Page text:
September 14 – Exaltation of the Precious and Life-giving Cross John 19:6-35
The Power of the Cross: John 19:6-35, especially vs. 11: “Jesus answered, ‘You could have no power at all against Me unless it had been given you from above. Therefore the one who delivered Me to you has the greater sin.’” Pontius Pilate hesitates during the judicial proceedings against Jesus, for when Christ our God points out that Pilate’s power is finite, the Roman governor wavers (Jn 19:11-12). Pilate senses the truth momentarily, but then he brushes it aside in order to proceed with the trial before him. We, however, are blessed, for our Lord chooses to reveal the full power of the Cross to the faithful.
Since we know that the personal power of God resides in the Cross, we approach this cruel instrument of execution in personal terms: we greet it by falling down before it and adoring it as the footstool of Christ our God. Through the Cross, we experience God’s capacity to guide and heal us, to raise the dead, and to save mankind.
The Church provides us with accounts of the Passion to help us understand the importance of the Cross. As we examine today’s portion of this record, let us pay special heed to the words of the Lord Himself.
We begin with the Lord Jesus’ statement quoted above (vs. 11). This verse comprises His sole response to the accusation of blasphemy – the charge that “He made Himself the Son of God” (vs. 7). The Jewish leaders do not actually deliver Him to Pilate on this basis. Rather, they insinuate that He is an evildoer and criminal (vs. 18:30). Only when the mob clamors for His crucifixion do they accuse Christ of claiming divine sanction.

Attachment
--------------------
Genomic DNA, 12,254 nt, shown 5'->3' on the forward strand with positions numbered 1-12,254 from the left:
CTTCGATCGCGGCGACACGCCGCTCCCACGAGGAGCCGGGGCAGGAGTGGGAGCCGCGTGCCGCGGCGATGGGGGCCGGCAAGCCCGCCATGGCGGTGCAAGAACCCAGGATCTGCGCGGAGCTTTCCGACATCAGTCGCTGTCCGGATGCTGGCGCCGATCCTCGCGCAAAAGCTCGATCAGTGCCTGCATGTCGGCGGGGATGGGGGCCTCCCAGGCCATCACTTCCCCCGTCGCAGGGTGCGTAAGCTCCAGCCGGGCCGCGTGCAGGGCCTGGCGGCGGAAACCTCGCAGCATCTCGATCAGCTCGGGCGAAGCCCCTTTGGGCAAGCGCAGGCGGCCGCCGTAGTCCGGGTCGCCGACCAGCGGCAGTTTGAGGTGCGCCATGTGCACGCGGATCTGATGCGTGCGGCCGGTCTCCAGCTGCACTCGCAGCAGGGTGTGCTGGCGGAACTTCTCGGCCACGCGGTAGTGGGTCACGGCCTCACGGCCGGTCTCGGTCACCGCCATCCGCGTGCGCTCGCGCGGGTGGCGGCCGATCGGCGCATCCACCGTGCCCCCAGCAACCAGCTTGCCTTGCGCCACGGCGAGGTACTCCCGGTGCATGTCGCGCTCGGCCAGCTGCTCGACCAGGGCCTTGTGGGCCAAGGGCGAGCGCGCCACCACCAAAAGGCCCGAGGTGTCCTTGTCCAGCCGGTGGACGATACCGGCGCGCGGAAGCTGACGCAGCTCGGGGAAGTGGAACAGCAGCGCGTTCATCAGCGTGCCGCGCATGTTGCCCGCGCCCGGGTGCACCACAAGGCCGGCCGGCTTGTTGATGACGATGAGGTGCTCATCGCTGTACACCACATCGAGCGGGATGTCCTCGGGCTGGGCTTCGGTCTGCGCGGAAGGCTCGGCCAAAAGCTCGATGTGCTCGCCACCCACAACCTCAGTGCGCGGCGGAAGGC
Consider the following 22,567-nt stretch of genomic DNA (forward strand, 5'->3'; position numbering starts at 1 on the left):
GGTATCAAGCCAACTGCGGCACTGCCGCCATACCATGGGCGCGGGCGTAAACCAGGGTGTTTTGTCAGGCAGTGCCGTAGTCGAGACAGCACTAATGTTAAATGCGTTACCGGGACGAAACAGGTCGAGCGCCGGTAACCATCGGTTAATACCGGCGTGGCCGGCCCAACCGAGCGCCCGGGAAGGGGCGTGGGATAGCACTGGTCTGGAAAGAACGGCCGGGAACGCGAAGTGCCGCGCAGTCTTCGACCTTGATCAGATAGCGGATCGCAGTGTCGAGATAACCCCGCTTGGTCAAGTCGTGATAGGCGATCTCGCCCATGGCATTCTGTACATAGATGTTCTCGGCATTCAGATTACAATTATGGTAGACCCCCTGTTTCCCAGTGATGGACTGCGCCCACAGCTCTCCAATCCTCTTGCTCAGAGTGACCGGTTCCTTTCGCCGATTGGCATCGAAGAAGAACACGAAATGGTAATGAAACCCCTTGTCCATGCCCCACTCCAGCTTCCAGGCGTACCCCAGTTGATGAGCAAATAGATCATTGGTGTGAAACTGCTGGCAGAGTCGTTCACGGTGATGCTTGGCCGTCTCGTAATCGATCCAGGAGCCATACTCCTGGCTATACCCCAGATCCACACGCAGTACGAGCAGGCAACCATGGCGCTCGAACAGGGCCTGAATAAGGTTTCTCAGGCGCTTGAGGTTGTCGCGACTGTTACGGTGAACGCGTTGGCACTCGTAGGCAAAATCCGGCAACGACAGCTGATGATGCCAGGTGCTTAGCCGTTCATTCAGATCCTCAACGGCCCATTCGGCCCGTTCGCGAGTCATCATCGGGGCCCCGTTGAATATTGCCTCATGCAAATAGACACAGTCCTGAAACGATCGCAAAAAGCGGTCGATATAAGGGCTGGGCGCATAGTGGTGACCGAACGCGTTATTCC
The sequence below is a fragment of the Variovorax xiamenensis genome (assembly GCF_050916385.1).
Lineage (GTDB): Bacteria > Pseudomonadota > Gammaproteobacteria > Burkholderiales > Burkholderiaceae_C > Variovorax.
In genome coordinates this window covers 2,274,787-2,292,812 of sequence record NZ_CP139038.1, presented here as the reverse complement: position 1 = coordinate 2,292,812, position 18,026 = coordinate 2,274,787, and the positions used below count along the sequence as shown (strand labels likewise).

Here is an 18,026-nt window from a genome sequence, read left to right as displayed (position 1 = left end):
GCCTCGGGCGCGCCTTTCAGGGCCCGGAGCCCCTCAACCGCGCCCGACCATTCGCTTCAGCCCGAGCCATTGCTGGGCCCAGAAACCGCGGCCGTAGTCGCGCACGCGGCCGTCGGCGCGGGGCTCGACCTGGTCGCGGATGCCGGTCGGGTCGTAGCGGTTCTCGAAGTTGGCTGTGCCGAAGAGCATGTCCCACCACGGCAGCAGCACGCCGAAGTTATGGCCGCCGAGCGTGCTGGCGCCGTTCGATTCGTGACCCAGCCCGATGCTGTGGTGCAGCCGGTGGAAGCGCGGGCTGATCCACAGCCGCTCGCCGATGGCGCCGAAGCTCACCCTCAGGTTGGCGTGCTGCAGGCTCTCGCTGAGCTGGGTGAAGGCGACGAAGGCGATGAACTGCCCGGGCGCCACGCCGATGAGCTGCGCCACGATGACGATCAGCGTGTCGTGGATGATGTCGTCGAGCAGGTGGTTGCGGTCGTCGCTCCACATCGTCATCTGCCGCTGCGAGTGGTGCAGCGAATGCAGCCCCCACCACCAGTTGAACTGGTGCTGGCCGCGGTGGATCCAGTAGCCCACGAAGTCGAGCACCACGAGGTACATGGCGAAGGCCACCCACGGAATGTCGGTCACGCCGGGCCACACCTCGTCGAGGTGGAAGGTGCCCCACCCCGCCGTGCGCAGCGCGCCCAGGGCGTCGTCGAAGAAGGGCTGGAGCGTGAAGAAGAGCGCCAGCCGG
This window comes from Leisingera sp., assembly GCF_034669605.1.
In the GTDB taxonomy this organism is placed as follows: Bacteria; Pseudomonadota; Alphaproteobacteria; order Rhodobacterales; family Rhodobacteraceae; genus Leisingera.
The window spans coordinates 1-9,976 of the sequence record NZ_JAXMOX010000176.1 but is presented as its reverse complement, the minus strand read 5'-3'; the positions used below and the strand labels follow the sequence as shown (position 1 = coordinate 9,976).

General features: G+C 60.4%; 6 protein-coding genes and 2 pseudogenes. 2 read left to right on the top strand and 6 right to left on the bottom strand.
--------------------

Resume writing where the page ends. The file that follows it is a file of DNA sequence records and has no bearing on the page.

The Lord Jesus poses a puzzle for the chief priests. He does not fit popular expectations of the Messiah, and yet He assents to their question, “Are You then the Son of God?” (Lk 22:70). He thereby conveys that He knows He is divine, which is blasphemy in their eyes (vs. 71).
In a similar way, our Lord’s answer to Pontius Pilate signals that He accepts the title “Son of God” and affirms the claim of Messiah. Jesus’ reply, suggesting that He considers Himself the Messiah, conveys to Pilate the serious potential for rebellion and a popular uprising.
The Gospels attest that the Jewish leaders eventually prevail over Pilate’s hesitation (Jn 19:12, 15), for they are determined to be rid of Jesus (vs. 11:53). The next word the Lord utters is delivered from the Cross (vs. 19:26), His “footstool.”
Christ addresses His mother, the Theotokos (“Woman, behold your son”) and tells Saint John, “Behold, your mother” (vss. 26-27). Here He is asserting that He was “born of woman, born under the law, to redeem” all who are under the Law (Gal 4:4-5). His intent is to silence those who would spiritualize the Gospel. He declares that “God was in Christ reconciling the world to Himself” (2 Cor 5:19). See how greatly God values humanity, even sharing pain and death with us!
Our Lord makes clear that everything taking place is according to His plan. When He is dying, the Lord says, “I thirst” (vs. 28; but see Ps 68:26). According to Saint John Chrysostom, “This death was of a new kind . . . in the power of the person dying, for death came not on His body before He willed it . . . Therefore also He said, ‘I have power to lay down My life; and I have power to take it again’ (Jn 10:18)” (“Homily 85 on Saint John’s Gospel,” NPNF First Series, vol. 14, p. 318). God has the power of life and of death according to His will.
Finally, knowing that His redemptive work is now complete, the Lord Jesus adds, “It is finished!” (vs. 30). “Today, as the Cross is elevated, evil spirits are driven away; today the whole creation is delivered from corruption . . . all gifts have shone forth upon us” (festal hymn).
O Lord, save Thy people and bless Thine inheritance, granting to Thy people victory over all their enemies; and by the power of Thy Cross preserving Thine estate. – Hymn of the Exaltation of the Cross